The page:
The absence of sustainable growth in the economy has become the defining leitmotif of the Buhari administration’s handling of the economy since it was empaneled in 2015. According to the World Bank, “Since 2015, economic growth remains muted. Growth averaged 1.9per cent in 2018 and remained stable at 2per cent in the later part of 2019. Domestic demand remains constrained by stagnating private consumption in the context of high inflation (11 per cent in the first half of 2019)”. This sharply contrasts with data from the bank between 2011 and 2014 which noted that, Nigeria’s short-term economic outlook improved and prospects for continued growth and macroeconomic stability are good in light of increased revenues to the federation, stable foreign reserves and an augmented fiscal reserve fund…”.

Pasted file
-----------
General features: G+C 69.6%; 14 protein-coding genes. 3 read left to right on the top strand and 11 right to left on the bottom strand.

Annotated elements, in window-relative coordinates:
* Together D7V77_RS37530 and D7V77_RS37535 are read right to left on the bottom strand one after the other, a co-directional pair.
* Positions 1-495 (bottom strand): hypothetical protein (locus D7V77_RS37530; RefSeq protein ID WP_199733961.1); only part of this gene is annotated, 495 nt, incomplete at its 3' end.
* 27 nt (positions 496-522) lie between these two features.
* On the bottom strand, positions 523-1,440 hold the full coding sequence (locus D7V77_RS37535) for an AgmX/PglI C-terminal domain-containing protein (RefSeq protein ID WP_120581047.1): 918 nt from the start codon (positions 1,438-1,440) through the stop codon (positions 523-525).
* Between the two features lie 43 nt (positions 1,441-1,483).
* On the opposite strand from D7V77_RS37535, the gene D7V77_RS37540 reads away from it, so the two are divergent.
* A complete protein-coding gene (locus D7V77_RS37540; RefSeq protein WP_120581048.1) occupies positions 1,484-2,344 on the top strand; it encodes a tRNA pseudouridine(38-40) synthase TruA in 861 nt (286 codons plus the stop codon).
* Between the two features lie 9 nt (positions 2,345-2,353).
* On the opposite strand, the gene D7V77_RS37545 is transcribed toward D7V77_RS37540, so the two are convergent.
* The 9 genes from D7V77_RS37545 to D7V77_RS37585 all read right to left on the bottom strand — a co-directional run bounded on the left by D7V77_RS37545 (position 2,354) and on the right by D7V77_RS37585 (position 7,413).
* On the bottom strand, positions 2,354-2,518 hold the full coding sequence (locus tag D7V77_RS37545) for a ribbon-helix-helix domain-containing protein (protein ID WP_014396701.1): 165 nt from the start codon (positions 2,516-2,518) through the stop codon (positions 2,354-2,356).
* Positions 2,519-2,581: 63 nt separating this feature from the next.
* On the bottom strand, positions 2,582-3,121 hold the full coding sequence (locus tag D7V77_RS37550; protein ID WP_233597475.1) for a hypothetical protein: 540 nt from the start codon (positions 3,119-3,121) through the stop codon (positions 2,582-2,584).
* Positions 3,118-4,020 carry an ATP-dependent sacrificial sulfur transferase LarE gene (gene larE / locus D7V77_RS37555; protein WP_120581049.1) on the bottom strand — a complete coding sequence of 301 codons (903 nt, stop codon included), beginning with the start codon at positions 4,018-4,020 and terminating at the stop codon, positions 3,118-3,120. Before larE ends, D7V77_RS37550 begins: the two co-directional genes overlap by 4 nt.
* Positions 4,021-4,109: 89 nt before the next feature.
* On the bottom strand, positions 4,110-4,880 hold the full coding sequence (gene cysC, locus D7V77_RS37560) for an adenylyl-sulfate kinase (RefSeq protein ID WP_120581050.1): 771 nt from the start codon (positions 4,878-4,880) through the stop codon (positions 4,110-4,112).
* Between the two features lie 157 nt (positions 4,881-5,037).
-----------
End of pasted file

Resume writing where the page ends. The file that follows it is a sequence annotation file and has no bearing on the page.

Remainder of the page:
The inability of the economy in the last four years to kindle maintainable progress led to Nigeria overtaking India in 2018, as the country with the most extreme poor people in the world. India has a population seven times larger than Nigeria’s. The reality is that growth in the last four years has been too low to lift the bottom half of the population out of poverty. On the contrary, more than eight million Nigerians lost their jobs between 2015 and 2019, adding to the already expansive poverty landscape The World Bank noted that the “weakness of the agriculture sector weakens prospects for the rural poor, while high food inflation adversely impacts the livelihoods of the urban poor.